The man explained. He was a Vietnamese mathematician who had fled years ago from Vietnam in a small boat. While in a refugee camp in the Philippines, he applied for jobs in the United States – unsuccessfully. He finally found a job in Budapest, Hungary; settled there; and learned to speak Hungarian. But he still longed to go to America.

In due course, a Budapest mathematician who had worked for a semester in Memphis told him that there were several Hungarian mathematicians there. He inquired further. 

“I learned that Memphis was a good place for Hungarians,” he said. “But I did not know if Memphis was a good place for Vietnamese. I went to the Internet and searched for ‘Vietnamese’ and ‘Memphis.’ I found an article in a newspaper called The Christian Science Monitor, by a man named Edward Ordman. It said Memphis was a good place for Vietnamese. So I applied for a job here, and here I am! 

“But I did not know that I would meet the Edward Ordman,” he said. 

I was, of course, as delighted as he was. Any author enjoys being noticed, but few have a reader introduce himself so enthusiastically, after a journey from Vietnam, via the Philippines and Budapest, to Memphis.

I don’t know who maintains the remarkable online archive of The Christian Science Monitor. But whoever does that work should know that it is useful, and appreciated, around the world.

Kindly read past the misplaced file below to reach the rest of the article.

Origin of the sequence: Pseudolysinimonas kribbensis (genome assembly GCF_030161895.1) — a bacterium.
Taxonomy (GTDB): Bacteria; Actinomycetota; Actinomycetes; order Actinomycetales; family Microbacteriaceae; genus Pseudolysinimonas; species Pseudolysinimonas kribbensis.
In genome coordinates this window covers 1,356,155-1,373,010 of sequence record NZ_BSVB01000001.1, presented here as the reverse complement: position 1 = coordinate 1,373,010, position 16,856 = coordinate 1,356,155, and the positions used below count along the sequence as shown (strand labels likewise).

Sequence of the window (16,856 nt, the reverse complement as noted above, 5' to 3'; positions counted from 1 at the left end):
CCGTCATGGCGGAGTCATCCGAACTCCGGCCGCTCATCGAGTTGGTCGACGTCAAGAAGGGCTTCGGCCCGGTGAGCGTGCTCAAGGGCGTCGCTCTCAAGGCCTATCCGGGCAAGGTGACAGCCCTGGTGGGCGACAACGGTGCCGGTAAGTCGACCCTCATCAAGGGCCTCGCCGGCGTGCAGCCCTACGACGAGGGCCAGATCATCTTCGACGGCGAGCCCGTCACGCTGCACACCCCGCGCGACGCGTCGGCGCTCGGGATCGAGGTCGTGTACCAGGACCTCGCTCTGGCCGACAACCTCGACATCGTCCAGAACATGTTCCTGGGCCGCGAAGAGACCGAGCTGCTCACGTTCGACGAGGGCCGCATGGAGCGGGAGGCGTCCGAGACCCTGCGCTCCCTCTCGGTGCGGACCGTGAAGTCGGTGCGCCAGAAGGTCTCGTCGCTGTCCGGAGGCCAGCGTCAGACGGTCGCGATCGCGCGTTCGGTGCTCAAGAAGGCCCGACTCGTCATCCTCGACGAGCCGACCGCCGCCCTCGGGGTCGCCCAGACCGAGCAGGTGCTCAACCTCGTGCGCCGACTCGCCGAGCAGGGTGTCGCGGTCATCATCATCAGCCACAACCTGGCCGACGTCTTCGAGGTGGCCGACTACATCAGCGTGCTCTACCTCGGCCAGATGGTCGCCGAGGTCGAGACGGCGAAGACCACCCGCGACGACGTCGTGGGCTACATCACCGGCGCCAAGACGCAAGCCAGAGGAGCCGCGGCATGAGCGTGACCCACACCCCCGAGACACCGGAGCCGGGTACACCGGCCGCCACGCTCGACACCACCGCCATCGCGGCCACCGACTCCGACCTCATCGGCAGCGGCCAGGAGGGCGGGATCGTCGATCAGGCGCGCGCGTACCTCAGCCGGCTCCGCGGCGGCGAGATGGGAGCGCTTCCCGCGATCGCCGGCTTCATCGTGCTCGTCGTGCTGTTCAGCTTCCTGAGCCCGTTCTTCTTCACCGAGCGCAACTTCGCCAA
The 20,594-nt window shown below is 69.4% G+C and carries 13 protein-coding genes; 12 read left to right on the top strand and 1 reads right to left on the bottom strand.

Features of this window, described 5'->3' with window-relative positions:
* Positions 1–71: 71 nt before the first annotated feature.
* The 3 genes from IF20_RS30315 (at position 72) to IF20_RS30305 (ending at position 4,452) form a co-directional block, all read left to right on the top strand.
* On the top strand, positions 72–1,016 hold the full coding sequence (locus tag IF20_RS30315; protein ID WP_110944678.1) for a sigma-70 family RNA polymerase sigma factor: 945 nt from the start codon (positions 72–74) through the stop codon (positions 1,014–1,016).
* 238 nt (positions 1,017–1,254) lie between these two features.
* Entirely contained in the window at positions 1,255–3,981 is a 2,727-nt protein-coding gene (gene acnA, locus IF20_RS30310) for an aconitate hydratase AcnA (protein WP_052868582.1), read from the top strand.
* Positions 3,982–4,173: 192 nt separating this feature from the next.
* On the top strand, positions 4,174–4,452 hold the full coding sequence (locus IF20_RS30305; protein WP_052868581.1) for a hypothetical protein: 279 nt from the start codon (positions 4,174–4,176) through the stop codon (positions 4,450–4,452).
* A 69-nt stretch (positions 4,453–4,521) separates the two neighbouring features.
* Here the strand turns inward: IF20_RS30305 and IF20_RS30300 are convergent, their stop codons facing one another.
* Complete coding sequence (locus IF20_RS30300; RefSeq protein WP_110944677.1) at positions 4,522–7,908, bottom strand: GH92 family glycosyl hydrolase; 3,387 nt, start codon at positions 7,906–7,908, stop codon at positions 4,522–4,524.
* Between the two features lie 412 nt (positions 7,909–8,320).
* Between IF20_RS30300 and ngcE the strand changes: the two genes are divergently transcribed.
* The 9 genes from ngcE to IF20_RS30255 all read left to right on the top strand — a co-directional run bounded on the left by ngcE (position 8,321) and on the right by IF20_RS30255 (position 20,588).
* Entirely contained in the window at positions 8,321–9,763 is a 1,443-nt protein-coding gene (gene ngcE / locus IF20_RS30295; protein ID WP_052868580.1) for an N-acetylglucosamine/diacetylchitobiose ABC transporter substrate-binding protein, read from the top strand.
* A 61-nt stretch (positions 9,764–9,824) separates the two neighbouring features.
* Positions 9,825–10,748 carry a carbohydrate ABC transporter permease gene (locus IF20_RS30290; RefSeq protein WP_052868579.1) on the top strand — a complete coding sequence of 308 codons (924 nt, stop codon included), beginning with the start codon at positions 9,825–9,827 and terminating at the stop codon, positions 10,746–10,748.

You've read  of  free articles. Subscribe to continue.

Dear Reader,

About a year ago, I happened upon this statement about the Monitor in the Harvard Business Review – under the charming heading of “do things that don’t interest you”:

“Many things that end up” being meaningful, writes social scientist Joseph Grenny, “have come from conference workshops, articles, or online videos that began as a chore and ended with an insight. My work in Kenya, for example, was heavily influenced by a Christian Science Monitor article I had forced myself to read 10 years earlier. Sometimes, we call things ‘boring’ simply because they lie outside the box we are currently in.”

If you were to come up with a punchline to a joke about the Monitor, that would probably be it. We’re seen as being global, fair, insightful, and perhaps a bit too earnest. We’re the bran muffin of journalism.

But you know what? We change lives. And I’m going to argue that we change lives precisely because we force open that too-small box that most human beings think they live in.

The Monitor is a peculiar little publication that’s hard for the world to figure out. We’re run by a church, but we’re not only for church members and we’re not about converting people. We’re known as being fair even as the world becomes as polarized as at any time since the newspaper’s founding in 1908.

We have a mission beyond circulation, we want to bridge divides. We’re about kicking down the door of thought everywhere and saying, “You are bigger and more capable than you realize. And we can prove it.”

If you’re looking for bran muffin journalism, you can subscribe to the Monitor for $15. You’ll get the Monitor Weekly magazine, the Monitor Daily email, and unlimited access to CSMonitor.com.

QR Code to How I discovered what’s in a name
Read this article in
https://www.csmonitor.com/The-Culture/The-Home-Forum/2015/0429/How-I-discovered-what-s-in-a-name
QR Code to Subscription page
Start your subscription today
https://www.csmonitor.com/subscribe